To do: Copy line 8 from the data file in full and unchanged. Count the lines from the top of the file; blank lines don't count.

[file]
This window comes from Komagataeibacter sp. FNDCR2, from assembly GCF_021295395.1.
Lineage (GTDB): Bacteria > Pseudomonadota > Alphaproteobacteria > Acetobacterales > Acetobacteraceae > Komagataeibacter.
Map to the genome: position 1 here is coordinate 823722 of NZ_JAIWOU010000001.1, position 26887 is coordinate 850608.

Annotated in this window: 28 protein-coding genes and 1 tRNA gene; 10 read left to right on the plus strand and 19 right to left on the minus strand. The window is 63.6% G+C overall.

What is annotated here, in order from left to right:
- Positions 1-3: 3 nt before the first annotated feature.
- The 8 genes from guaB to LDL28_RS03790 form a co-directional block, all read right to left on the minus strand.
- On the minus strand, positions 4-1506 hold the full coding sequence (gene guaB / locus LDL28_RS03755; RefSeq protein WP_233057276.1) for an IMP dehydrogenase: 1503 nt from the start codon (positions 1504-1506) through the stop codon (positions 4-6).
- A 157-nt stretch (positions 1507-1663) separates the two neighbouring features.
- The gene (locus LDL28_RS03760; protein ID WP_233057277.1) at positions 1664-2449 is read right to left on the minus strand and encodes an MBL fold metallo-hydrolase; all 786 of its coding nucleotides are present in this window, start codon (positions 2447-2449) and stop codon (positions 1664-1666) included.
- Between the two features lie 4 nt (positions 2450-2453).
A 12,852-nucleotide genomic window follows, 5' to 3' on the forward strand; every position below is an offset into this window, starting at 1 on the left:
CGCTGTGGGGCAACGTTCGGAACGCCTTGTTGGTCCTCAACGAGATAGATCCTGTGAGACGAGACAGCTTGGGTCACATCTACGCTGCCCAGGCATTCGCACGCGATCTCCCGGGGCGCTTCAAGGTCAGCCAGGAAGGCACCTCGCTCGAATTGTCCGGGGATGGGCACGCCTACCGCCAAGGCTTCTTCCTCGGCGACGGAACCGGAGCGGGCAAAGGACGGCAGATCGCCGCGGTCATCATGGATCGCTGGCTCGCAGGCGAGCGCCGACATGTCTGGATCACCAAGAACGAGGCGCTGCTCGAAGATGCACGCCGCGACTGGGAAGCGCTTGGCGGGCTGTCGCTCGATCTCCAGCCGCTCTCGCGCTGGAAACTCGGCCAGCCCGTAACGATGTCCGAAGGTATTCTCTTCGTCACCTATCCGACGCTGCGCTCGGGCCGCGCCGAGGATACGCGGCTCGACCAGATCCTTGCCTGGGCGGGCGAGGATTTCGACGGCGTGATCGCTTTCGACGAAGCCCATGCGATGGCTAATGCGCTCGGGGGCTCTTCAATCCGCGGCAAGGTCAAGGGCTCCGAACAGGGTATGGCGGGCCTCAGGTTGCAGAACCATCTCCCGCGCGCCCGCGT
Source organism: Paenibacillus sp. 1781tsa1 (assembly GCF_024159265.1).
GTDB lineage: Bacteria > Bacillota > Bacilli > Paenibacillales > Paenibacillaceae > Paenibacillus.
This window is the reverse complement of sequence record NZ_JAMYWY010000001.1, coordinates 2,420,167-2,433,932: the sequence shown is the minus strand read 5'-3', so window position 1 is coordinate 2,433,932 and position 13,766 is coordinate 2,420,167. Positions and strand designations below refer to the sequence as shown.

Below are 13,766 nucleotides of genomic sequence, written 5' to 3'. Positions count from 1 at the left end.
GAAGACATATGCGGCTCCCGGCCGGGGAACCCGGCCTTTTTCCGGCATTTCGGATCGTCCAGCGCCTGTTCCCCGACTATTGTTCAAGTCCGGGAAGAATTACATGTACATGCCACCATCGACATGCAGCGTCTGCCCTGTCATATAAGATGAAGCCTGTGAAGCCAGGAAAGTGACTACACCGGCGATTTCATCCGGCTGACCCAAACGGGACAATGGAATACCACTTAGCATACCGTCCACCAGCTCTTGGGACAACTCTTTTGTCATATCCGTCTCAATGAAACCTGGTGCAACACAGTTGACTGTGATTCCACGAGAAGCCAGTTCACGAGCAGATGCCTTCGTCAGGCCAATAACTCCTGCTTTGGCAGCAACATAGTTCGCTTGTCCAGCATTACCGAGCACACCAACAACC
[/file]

- On the minus strand, positions 4-1506 hold the full coding sequence (gene guaB / locus LDL28_RS03755; RefSeq protein WP_233057276.1) for an IMP dehydrogenase: 1503 nt from the start codon (positions 1504-1506) through the stop codon (positions 4-6).